The news cycle’s focus on whether foreign powers hijacked the U.S. election obscures a potentially greater threat to the country: can a foreign power launch a cyber attack that could shut down the domestic electrical power grid or some other infrastructure that is essential to the nation’s daily well-being?
The feasibility of a cyber attack on a power grid is no longer limited to the realm of fiction. In late 2015, the Ukraine’s power grid experienced a cyber attack that shut down that country’s electrical service for six hours. A subsequent analysis of this attack concluded that it had been planned for months and was implemented by a highly skilled group of hacking operatives. A broader global survey of power and electrical companies also revealed that more than 40 percent of those companies had no facilities to detect an attack.
Power grids are not the only infrastructure targets in the hacking community’s cross-hairs. In late 2016, San Francisco’s public transit system was hit by a ransomware attack that gave commuters free rides pending payment of a bitcoin ransom demanded by the attackers. Verizon reported that earlier in 2016, hackers accessed the control system at an unidentified water treatment plant and briefly took control over the system’s water flow and chemical treatment functions. Another report published in 2016 suggested that the nation’s 911 emergency response system was extremely vulnerable to a telephone denial of service attack, in which thousands of phones could be hijacked to flood emergency centres with calls.
Understanding the hackers’ motivation is one step toward defending against infrastructure cyber attacks. That motivation typically reduces to money, ideology, or vindictiveness. State-sponsored hacking of another country’s infrastructure is more likely to be driven by ideology than is a cyberattack on a private business’s network and computing systems. Nonetheless, to the extent that hackers perceive an infrastructure target to be a potential source for a large monetary payment, a financial motivation for an infrastructure attack cannot be ruled out.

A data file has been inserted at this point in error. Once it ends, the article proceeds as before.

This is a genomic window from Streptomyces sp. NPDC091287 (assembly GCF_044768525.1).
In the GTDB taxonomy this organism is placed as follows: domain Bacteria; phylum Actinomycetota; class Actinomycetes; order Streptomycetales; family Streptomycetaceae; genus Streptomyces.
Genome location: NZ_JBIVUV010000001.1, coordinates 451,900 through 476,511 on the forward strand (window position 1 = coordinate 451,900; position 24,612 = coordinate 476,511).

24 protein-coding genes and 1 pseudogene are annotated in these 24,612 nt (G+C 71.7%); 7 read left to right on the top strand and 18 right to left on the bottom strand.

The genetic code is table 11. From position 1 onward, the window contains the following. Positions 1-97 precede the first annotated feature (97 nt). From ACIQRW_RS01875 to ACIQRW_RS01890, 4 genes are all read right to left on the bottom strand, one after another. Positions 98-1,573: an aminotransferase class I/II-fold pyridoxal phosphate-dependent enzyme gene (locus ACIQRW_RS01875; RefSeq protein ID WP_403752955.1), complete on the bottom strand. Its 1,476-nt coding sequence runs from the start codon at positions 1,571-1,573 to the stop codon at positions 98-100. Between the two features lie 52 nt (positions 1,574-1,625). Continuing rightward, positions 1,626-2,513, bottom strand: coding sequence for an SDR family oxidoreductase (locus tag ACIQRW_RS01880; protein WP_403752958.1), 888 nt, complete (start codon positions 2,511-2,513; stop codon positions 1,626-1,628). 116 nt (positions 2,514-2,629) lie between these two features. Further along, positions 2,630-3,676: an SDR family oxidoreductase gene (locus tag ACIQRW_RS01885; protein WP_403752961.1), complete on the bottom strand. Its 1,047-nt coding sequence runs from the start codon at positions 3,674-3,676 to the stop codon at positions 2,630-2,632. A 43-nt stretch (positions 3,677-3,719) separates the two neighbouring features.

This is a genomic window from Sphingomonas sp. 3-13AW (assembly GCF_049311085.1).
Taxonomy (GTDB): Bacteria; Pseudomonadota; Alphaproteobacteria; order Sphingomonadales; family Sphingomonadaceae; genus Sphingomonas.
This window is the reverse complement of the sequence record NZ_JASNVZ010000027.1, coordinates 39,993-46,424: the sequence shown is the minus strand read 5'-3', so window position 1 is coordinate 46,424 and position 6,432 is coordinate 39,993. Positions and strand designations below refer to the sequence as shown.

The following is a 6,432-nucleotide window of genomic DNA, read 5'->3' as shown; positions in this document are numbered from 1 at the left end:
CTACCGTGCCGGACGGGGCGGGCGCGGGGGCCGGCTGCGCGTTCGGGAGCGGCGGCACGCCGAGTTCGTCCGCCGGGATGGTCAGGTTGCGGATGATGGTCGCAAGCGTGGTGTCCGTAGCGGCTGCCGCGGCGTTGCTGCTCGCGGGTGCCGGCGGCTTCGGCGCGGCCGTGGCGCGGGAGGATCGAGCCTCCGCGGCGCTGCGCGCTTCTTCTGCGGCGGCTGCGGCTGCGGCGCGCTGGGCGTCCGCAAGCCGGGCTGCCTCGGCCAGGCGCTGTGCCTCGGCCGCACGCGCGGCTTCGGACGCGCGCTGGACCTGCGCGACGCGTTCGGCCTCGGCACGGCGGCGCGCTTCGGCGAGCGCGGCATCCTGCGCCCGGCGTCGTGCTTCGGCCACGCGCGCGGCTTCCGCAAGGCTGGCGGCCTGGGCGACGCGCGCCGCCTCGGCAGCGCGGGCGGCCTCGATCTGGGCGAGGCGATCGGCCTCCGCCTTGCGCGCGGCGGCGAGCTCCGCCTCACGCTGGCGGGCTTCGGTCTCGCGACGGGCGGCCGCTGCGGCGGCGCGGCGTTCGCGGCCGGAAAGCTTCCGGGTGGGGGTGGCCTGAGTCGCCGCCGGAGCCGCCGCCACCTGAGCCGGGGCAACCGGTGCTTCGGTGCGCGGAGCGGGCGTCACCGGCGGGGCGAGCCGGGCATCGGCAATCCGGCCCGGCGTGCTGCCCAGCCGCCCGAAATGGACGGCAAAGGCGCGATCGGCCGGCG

Understanding infrastructure vulnerabilities are the second step. Electricity and other power systems are generally connected to the supervisory control and data acquisition and industrial control system (SCADA/ICS) solutions that collect and analyze data and that allow technicians to control infrastructure grid equipment. Devices on an SCADA/ICS are configured differently than conventional business servers, but those differences expose them to unique cyber risks that businesses might not face. For example, their authentication and encryption routines may be limited, and their password protection may be weak. Addressing these vulnerabilities will add another layer of cyber protection to infrastructure systems.
A successful cyber attack that shuts down any part of the nation’s infrastructure can have cascading consequences on private businesses. Those businesses themselves may become cyber attack targets through an infrastructure attack, in which event they could suffer substantial direct and third-party financial liabilities from the attack. A cyber attack that assumed control over a critical piece of manufacturing equipment, for example, can cripple or permanently disable that equipment. If the attack leads to theft of private customer information, a business might face regulatory fines and lawsuits over that theft.
The best cyber security solutions against infrastructure attacks will include robust technology defences against the attacks and cyber insurance to compensate a business and its customer from financial losses stemming from the attacks. Private businesses will have limited control over the recovery of any infrastructure that is affected by a cyberattack but will have better control over their own exposure and prospective liabilities. Cybersecurity protocol that includes having a cyber insurance plan is an optimum tool to help reimburse a business for its losses that flow from a cyber attack. Hackers will stop at nothing to get to your data, protect it.